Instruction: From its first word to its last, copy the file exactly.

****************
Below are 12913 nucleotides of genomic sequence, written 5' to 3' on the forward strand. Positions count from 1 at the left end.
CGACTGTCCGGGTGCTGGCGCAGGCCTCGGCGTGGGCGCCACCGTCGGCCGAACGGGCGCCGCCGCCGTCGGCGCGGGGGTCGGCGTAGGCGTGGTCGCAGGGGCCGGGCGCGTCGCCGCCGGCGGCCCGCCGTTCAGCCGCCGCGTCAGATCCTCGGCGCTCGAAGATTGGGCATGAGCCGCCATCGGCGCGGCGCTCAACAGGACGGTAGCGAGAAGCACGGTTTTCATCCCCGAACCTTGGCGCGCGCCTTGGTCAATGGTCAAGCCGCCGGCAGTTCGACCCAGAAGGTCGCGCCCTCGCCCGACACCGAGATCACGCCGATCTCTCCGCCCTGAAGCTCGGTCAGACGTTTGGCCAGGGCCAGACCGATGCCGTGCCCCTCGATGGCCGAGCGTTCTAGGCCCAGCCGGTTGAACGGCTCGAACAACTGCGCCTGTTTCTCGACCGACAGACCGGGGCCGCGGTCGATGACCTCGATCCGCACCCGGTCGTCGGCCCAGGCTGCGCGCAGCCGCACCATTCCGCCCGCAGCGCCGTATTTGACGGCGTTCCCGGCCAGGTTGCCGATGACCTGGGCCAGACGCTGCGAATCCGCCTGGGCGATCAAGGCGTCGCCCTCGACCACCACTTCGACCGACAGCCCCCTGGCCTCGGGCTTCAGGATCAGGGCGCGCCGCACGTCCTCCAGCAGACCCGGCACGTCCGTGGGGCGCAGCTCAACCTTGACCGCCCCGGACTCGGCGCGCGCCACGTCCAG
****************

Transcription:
Below are 12913 nucleotides of genomic sequence, written 5' to 3' on the forward strand. Positions count from 1 at the left end.
CGACTGTCCGGGTGCTGGCGCAGGCCTCGGCGTGGGCGCCACCGTCGGCCGAACGGGCGCCGCCGCCGTCGGCGCGGGGGTCGGCGTAGGCGTGGTCGCAGGGGCCGGGCGCGTCGCCGCCGGCGGCCCGCCGTTCAGCCGCCGCGTCAGATCCTCGGCGCTCGAAGATTGGGCATGAGCCGCCATCGGCGCGGCGCTCAACAGGACGGTAGCGAGAAGCACGGTTTTCATCCCCGAACCTTGGCGCGCGCCTTGGTCAATGGTCAAGCCGCCGGCAGTTCGACCCAGAAGGTCGCGCCCTCGCCCGACACCGAGATCACGCCGATCTCTCCGCCCTGAAGCTCGGTCAGACGTTTGGCCAGGGCCAGACCGATGCCGTGCCCCTCGATGGCCGAGCGTTCTAGGCCCAGCCGGTTGAACGGCTCGAACAACTGCGCCTGTTTCTCGACCGACAGACCGGGGCCGCGGTCGATGACCTCGATCCGCACCCGGTCGTCGGCCCAGGCTGCGCGCAGCCGCACCATTCCGCCCGCAGCGCCGTATTTGACGGCGTTCCCGGCCAGGTTGCCGATGACCTGGGCCAGACGCTGCGAATCCGCCTGGGCGATCAAGGCGTCGCCCTCGACCACCACTTCGACCGACAGCCCCCTGGCCTCGGGCTTCAGGATCAGGGCGCGCCGCACGTCCTCCAGCAGACCCGGCACGTCCGTGGGGCGCAGCTCAACCTTGACCGCCCCGGACTCGGCGCGCGCCACGTCCAG